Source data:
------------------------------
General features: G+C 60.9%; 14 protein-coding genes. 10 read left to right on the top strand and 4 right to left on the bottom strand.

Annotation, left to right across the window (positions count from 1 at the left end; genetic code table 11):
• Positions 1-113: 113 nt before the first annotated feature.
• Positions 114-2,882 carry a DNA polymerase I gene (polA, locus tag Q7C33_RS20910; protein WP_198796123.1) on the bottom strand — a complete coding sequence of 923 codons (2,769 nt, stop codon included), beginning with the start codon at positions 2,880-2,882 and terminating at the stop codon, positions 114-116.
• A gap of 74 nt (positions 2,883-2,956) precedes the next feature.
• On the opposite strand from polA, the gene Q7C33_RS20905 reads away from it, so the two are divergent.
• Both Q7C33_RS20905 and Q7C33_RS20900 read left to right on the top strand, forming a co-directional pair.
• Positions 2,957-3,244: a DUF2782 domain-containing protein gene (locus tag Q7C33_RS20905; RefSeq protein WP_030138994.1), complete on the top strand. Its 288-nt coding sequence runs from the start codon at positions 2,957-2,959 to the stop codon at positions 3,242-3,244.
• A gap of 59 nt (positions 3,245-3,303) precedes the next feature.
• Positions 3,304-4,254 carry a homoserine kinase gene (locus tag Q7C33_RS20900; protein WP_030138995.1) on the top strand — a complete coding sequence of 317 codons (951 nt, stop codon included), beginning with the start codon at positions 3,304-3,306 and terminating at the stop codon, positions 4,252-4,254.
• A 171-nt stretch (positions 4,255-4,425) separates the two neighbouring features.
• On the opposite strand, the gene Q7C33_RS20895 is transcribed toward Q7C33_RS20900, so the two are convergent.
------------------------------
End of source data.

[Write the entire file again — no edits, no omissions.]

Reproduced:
General features: G+C 60.9%; 14 protein-coding genes. 10 read left to right on the top strand and 4 right to left on the bottom strand.

Annotation, left to right across the window (positions count from 1 at the left end; genetic code table 11):
• Positions 1-113: 113 nt before the first annotated feature.
• Positions 114-2,882 carry a DNA polymerase I gene (polA, locus tag Q7C33_RS20910; protein WP_198796123.1) on the bottom strand — a complete coding sequence of 923 codons (2,769 nt, stop codon included), beginning with the start codon at positions 2,880-2,882 and terminating at the stop codon, positions 114-116.
• A gap of 74 nt (positions 2,883-2,956) precedes the next feature.
• On the opposite strand from polA, the gene Q7C33_RS20905 reads away from it, so the two are divergent.
• Both Q7C33_RS20905 and Q7C33_RS20900 read left to right on the top strand, forming a co-directional pair.
• Positions 2,957-3,244: a DUF2782 domain-containing protein gene (locus tag Q7C33_RS20905; RefSeq protein WP_030138994.1), complete on the top strand. Its 288-nt coding sequence runs from the start codon at positions 2,957-2,959 to the stop codon at positions 3,242-3,244.
• A gap of 59 nt (positions 3,245-3,303) precedes the next feature.
• Positions 3,304-4,254 carry a homoserine kinase gene (locus tag Q7C33_RS20900; protein WP_030138995.1) on the top strand — a complete coding sequence of 317 codons (951 nt, stop codon included), beginning with the start codon at positions 3,304-3,306 and terminating at the stop codon, positions 4,252-4,254.
• A 171-nt stretch (positions 4,255-4,425) separates the two neighbouring features.
• On the opposite strand, the gene Q7C33_RS20895 is transcribed toward Q7C33_RS20900, so the two are convergent.